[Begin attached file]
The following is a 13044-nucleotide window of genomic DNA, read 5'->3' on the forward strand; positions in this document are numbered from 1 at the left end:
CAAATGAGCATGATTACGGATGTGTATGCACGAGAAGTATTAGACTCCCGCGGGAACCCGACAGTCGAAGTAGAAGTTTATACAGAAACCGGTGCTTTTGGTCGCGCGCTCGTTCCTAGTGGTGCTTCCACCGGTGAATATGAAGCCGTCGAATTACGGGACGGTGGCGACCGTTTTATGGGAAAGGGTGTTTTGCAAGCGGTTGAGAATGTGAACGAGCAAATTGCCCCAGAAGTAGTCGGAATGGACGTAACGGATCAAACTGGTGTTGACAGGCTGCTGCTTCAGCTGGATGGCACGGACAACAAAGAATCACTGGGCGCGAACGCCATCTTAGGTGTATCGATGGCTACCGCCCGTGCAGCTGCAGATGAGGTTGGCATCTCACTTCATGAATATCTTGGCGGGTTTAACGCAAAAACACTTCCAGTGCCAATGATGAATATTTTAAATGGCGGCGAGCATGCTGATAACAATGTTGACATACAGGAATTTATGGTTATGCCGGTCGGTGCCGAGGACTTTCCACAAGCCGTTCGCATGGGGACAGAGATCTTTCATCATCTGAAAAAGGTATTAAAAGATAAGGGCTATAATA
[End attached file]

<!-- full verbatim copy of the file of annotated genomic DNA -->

The following is a 13044-nucleotide window of genomic DNA, read 5'->3' on the forward strand; positions in this document are numbered from 1 at the left end:
CAAATGAGCATGATTACGGATGTGTATGCACGAGAAGTATTAGACTCCCGCGGGAACCCGACAGTCGAAGTAGAAGTTTATACAGAAACCGGTGCTTTTGGTCGCGCGCTCGTTCCTAGTGGTGCTTCCACCGGTGAATATGAAGCCGTCGAATTACGGGACGGTGGCGACCGTTTTATGGGAAAGGGTGTTTTGCAAGCGGTTGAGAATGTGAACGAGCAAATTGCCCCAGAAGTAGTCGGAATGGACGTAACGGATCAAACTGGTGTTGACAGGCTGCTGCTTCAGCTGGATGGCACGGACAACAAAGAATCACTGGGCGCGAACGCCATCTTAGGTGTATCGATGGCTACCGCCCGTGCAGCTGCAGATGAGGTTGGCATCTCACTTCATGAATATCTTGGCGGGTTTAACGCAAAAACACTTCCAGTGCCAATGATGAATATTTTAAATGGCGGCGAGCATGCTGATAACAATGTTGACATACAGGAATTTATGGTTATGCCGGTCGGTGCCGAGGACTTTCCACAAGCCGTTCGCATGGGGACAGAGATCTTTCATCATCTGAAAAAGGTATTAAAAGATAAGGGCTATAATA